char *s = "Hello!"; /* Create a pointer pointing at a string literal. */
    char *end = s + strlen( s ); /* Jump to the null character in the string */
    Here, the pointer end is pointing to the end of the string. A string by definition contains a number of characters, terminated by a null character. NULL and a null character are not the same thing. A string contains a null character (or null terminator) which denotes the end of the string.

    That is not the same thing as a pointer pointing to NULL.

    A null character is the character '\0'. This is not the same thing as NULL. One you're seeing if the character itself is "nothing", and the other you're testing a pointer to see if the pointer points to "nowhere".

    Quzah.
    Hope is the first step on the road to disappointment.

  8. #8
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    Thanks for all your help, I totally understand what you are saying. I initialize the pointer to "", but during the code the pointer changes value, it is filled I suspect with a single white-space - so I think this is totally different again from a null or empty string. I think if it was empty it was "" , it would show
    Code:
    0 ' '
    but it shows
    Code:
    32 ' '
    the code is actually querying an SQL stream and I think it is returning a value from an empty row in a column, and this has been misleading me to think its empty and my test to qualify this is slightly wrong.
    Am I making sense?, do I need to test for a single whitespace, and how can I be sure that this test will work everytime?

  9. #9
    ATH0 quzah's Avatar
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    Well, how are you reading the input? Something like fgets? Well I suppose it doesn't matter. Just loop through the string (until you hit a null character), comparing the current character with whitespace. (Use something like isspace which is included in ctype.h to do the check.) If you reach any character that isn't white space, you know you have something valid and useable.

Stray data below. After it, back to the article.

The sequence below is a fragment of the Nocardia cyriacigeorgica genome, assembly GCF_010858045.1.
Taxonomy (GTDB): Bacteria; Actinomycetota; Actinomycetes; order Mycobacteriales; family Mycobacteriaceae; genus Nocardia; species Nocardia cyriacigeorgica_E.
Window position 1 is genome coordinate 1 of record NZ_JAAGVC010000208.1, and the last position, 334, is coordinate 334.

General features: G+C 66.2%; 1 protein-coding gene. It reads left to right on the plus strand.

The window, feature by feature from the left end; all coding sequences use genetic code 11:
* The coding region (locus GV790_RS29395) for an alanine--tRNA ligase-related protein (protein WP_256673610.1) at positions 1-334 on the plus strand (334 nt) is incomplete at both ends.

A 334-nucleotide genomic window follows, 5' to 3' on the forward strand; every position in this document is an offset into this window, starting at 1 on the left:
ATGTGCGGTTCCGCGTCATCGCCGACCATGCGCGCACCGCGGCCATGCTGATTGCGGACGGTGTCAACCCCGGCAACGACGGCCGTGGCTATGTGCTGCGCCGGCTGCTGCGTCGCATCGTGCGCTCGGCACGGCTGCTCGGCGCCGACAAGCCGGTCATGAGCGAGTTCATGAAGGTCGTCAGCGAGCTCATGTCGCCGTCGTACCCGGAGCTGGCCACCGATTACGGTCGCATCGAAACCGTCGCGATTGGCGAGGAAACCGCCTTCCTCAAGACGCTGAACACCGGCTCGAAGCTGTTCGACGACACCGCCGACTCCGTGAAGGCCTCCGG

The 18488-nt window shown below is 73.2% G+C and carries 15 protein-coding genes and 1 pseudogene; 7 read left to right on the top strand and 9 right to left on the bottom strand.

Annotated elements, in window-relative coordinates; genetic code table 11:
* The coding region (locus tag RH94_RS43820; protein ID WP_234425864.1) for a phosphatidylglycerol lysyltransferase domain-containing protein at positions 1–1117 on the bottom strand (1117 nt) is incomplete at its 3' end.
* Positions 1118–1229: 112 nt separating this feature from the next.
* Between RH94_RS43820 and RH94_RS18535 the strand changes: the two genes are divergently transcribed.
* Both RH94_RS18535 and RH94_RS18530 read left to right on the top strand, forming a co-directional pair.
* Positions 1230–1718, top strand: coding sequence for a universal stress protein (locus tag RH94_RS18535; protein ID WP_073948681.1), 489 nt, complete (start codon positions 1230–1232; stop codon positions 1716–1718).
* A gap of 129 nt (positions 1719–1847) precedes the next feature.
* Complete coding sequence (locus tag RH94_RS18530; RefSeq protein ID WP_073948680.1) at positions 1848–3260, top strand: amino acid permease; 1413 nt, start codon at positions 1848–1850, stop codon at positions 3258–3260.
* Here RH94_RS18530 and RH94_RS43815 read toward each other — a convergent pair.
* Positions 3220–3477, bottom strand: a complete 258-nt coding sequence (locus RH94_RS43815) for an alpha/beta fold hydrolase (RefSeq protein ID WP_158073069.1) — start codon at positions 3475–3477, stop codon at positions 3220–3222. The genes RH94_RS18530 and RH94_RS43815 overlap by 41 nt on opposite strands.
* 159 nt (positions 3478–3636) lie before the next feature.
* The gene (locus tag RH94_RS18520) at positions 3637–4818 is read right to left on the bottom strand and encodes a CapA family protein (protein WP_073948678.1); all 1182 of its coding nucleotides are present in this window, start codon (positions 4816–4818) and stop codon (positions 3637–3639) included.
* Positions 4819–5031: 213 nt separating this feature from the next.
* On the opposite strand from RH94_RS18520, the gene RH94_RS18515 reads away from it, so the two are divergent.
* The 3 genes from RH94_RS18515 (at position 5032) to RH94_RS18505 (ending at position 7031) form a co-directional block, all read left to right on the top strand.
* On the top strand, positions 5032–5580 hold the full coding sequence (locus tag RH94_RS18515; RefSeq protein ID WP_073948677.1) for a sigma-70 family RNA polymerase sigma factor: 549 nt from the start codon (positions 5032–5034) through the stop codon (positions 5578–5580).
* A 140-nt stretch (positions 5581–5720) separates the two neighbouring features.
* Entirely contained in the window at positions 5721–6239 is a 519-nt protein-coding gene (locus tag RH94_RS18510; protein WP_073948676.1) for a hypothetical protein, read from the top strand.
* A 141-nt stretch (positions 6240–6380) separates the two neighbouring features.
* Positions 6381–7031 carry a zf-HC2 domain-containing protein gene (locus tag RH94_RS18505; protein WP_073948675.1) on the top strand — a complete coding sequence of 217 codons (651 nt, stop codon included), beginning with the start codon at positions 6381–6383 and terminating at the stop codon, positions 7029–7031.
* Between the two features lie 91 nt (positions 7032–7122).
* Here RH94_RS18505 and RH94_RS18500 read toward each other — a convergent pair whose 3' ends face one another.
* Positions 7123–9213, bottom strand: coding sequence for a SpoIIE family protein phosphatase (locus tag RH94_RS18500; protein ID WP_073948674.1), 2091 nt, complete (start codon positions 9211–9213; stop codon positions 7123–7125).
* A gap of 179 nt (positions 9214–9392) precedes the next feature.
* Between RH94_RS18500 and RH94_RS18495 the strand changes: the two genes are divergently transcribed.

Quzah.
    Hope is the first step on the road to disappointment.

  10. #10
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    It is only empty if it doesnt contain a character (except \0), if the value is " " then it contains a space, which is a character.

    Check if its NULL, Empty (only '\0'), if its not either see if it contains other characters besides a white space.
    Last edited by dagdarian; 12-15-2004 at 04:27 AM.
    Microsoft is merely an illusion, albeit a very persistant one.

  11. #11
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    Code:
    if (roadNumber = NULL)
    {
       for(i=0;i<length;i++)
       {
       oneRoadName[i] = propRoadName[i];
       }
    }
    else
    {
      for(i=0;i<length;i++)
      {
      oneRoadName[i] = roadNumber[i];
      }
    }
    try playing with this code to reduce redundancy..this assumes you
    are using null terminated strings and that you have allocated the proper amount of memory for oneRoadName.

    Code:
    char *ptr, *target = oneRoadName;
    if(roadNumber)
       ptr = propRoadName;
    else
       ptr = roadNumber;
    
    while(*ptr)
    {
        *target = *ptr;
        target++;
        ptr++;
    }
    (if anyone thinks this is bad please let me know, i'm still learning myself)
    i seem to have GCC 3.3.4
    But how do i start it?
    I dont have a menu for it or anything.

  12. #12
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    This seems to work:

    Code:
    if (*roadNumber == ' ')
    {
       for(i=0;i<length;i++)
       {
       oneRoadName[i] = propRoadName[i];
       }
    }
    else
    {
      for(i=0;i<length;i++)
      {
      oneRoadName[i] = roadNumber[i];
      }
    }
    ....is this acceptable code??

  13. #13
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    if it works it works...but would you want to type that for loop twice if it had, oh say, 100 lines in it?
    i seem to have GCC 3.3.4
    But how do i start it?
    I dont have a menu for it or anything.